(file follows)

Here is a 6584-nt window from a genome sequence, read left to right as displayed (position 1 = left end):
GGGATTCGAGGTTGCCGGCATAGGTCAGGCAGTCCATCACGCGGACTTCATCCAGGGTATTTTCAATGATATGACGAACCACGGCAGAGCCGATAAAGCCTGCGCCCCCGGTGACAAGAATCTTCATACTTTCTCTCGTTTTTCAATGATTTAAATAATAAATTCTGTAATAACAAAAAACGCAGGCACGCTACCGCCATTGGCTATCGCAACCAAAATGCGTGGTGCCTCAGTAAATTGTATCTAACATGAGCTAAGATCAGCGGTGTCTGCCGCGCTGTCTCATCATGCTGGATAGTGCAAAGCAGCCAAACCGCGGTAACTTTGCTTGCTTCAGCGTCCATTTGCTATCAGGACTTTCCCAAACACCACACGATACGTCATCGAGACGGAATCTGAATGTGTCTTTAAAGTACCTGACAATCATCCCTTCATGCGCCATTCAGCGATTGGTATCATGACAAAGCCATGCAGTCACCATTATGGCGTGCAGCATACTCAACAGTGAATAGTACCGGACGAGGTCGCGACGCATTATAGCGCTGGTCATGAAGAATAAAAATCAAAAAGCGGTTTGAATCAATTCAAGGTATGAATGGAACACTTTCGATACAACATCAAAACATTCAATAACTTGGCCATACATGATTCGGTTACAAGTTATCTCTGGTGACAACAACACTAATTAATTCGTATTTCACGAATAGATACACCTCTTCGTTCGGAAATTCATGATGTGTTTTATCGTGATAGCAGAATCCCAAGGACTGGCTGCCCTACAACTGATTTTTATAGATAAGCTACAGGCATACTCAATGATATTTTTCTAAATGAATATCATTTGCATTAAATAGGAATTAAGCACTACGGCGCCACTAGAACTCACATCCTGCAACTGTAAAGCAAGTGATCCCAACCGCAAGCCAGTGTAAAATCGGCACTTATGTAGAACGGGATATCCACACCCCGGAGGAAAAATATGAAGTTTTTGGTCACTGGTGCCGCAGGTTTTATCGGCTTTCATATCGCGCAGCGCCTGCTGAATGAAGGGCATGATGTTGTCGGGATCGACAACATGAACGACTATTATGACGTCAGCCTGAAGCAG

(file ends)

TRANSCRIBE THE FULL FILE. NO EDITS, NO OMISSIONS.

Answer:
Here is a 6584-nt window from a genome sequence, read left to right as displayed (position 1 = left end):
GGGATTCGAGGTTGCCGGCATAGGTCAGGCAGTCCATCACGCGGACTTCATCCAGGGTATTTTCAATGATATGACGAACCACGGCAGAGCCGATAAAGCCTGCGCCCCCGGTGACAAGAATCTTCATACTTTCTCTCGTTTTTCAATGATTTAAATAATAAATTCTGTAATAACAAAAAACGCAGGCACGCTACCGCCATTGGCTATCGCAACCAAAATGCGTGGTGCCTCAGTAAATTGTATCTAACATGAGCTAAGATCAGCGGTGTCTGCCGCGCTGTCTCATCATGCTGGATAGTGCAAAGCAGCCAAACCGCGGTAACTTTGCTTGCTTCAGCGTCCATTTGCTATCAGGACTTTCCCAAACACCACACGATACGTCATCGAGACGGAATCTGAATGTGTCTTTAAAGTACCTGACAATCATCCCTTCATGCGCCATTCAGCGATTGGTATCATGACAAAGCCATGCAGTCACCATTATGGCGTGCAGCATACTCAACAGTGAATAGTACCGGACGAGGTCGCGACGCATTATAGCGCTGGTCATGAAGAATAAAAATCAAAAAGCGGTTTGAATCAATTCAAGGTATGAATGGAACACTTTCGATACAACATCAAAACATTCAATAACTTGGCCATACATGATTCGGTTACAAGTTATCTCTGGTGACAACAACACTAATTAATTCGTATTTCACGAATAGATACACCTCTTCGTTCGGAAATTCATGATGTGTTTTATCGTGATAGCAGAATCCCAAGGACTGGCTGCCCTACAACTGATTTTTATAGATAAGCTACAGGCATACTCAATGATATTTTTCTAAATGAATATCATTTGCATTAAATAGGAATTAAGCACTACGGCGCCACTAGAACTCACATCCTGCAACTGTAAAGCAAGTGATCCCAACCGCAAGCCAGTGTAAAATCGGCACTTATGTAGAACGGGATATCCACACCCCGGAGGAAAAATATGAAGTTTTTGGTCACTGGTGCCGCAGGTTTTATCGGCTTTCATATCGCGCAGCGCCTGCTGAATGAAGGGCATGATGTTGTCGGGATCGACAACATGAACGACTATTATGACGTCAGCCTGAAGCAG